The Solar Slab


There are lots of other routes in this zone.  


1. Namaste Corner 5.8 bolts

Take a deep breath and enjoy this rare moderate climb for the area. Intended for those who aren’t 5.10 crushers and want something a little mellower. Originally climbed on gear. Now bolted for your convenience. 

2. Crackle 5.12a bolts

Stick clip the second bolt. Crackle is 5.11b up to the obvious ledge where there is an intermediate anchor if you want to skip the upper crux. The crux is on a bulge off the ledge so communicate well with your belayer.  The upper crux is a little heady and plenty hard. 

3. Invisible Path 5.12a bolts 

Just right of the arête and left of the obvious corner. Lower big moves turn into techy, crimpy, precision foot work climbing. Well bolted to work it. You’ll need a sequence on this one. 

4. Ripple Effect 5.12d  bolts

Right of Invisible Path. Start on a low angle easy slab corner that is prone to collecting sand to the first bolt. Gets vertical from here. It’s about 11a to the first set of lower chains. From here the climb heads left through the massive roof. Pulling over the lip of the roof is the core intensive crux. Traversing left after the crux is not all that bad but expect some rope drag. 

Due to rope drag and the overhanging nature cleaning the climb requires a little extra work. I clean the top as I lower then reclimb the lower section to the intermediate anchor to clean the initial corner. 

5. Algorithm5.12b (11c/d to first anchor) 19bolts

The lower climbs crux is off the ground so stick clip and pre draw the first few bolts. Mid climb is a little slabby and then transition into obvious crack feature to first anchor. For the extension be sure to clip anchor ring with draw, and extend the 15th draw or you will have nasty drag to the anchors. The crux is pulling through the roof and standing up over the lip. 

6. Premonition 5.13a 20 bolts

Really no shut down move on this monster of a climb. Just hard, thoughtful excellent climbing the hole way. Stay true to bolt line if you want purity and full value. There is always one more crux to come on this one right until the chains. Fair warning the moves off the ground are 12+, sorry.  Pre draw the lower part of Premonition from lower algorithm anchor.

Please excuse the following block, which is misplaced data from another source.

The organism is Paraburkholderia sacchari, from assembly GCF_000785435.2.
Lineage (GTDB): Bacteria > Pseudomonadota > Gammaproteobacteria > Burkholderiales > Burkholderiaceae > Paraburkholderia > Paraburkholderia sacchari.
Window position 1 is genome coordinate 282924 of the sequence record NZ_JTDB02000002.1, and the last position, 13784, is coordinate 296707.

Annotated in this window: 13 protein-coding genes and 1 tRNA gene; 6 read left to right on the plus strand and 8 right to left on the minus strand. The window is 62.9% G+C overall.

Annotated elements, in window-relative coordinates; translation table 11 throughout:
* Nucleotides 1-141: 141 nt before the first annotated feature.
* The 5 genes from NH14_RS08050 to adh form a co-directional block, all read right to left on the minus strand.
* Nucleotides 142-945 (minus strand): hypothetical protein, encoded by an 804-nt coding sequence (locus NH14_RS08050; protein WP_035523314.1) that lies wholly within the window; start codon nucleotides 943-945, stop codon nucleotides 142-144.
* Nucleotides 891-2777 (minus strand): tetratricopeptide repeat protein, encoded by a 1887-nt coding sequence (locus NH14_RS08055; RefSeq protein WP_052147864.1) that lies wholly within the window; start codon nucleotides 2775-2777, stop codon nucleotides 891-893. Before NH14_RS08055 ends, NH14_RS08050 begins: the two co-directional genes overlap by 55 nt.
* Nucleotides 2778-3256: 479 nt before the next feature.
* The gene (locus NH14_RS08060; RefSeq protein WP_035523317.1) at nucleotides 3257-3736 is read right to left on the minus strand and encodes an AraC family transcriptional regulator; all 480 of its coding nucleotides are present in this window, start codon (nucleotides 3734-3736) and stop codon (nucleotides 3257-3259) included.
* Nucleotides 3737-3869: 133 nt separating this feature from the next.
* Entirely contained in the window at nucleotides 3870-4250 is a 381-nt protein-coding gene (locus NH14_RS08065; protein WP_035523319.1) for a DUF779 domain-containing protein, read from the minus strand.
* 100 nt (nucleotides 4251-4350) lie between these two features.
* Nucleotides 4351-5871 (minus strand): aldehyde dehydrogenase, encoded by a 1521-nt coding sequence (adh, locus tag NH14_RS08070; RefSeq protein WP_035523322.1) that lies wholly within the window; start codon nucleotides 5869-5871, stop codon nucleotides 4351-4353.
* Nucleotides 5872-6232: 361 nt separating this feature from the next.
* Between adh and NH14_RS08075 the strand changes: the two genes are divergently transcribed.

7. Foresight5.12b/c 

Climb the first 12 bolts of premonition and then bail left to the lower Algorithm anchors.

8. Thunder Mug 5.13a/b  35m

Starts just left of the obvious chock stone bat dung filled dihedral. The first 3-4 bolts are the crux so make sure you are ready for battle right off the ground. Stick clip the second bolt and have the next couple pre drawed. The rest of the route is 5.11+ and way better and steeper than it looks. There is a lower anchor at the 9th bolt if you don’t want to cross the huge dihedral. I highly recommend not judging a book by it’s cover on this one and going for the full climb. The upper headwall is pretty incredible. 

Of note you can do the entire lower section of the climb without ever using or stepping into the dirty corner on the right. 

9. Escondido Tide bolts: to many to count. 

Start up the first 4 bolts of Algorithm then move left through Premonition and into Thunder Mug at the 7-8th bolt. 

Rock Climber Assumption of Risk

Rock Climbing is an inherently dangerous sport and unfortunately accidents happen even when everything is done right. When climbing outside it is possible for rocks, even on well-climbed routes, to break without warning. It is the responsibility of every climber to climb in a safe manner and take responsibility for themselves and their well-being.  

Climbers climb at their own risk and must assume all inherent risks of rock climbing including but not limited to approach danger, equipment malfunction, hardware failure, rock failure and all other risks. 

Climbers are independently responsible for the decisions they make when climbing and ultimately responsible for their own safety. Belayers and climbers should wear helmets at all times without exception. Rock climbing is a high risk activity and you should always climb within your ability after carefully judging the routes’ safety. 

The climber ultimately choices to climb any given route and expressly and voluntarily assumes the risks of serious physical injury, disability and/or death whether or not caused by the neglect of themselves or fault of others.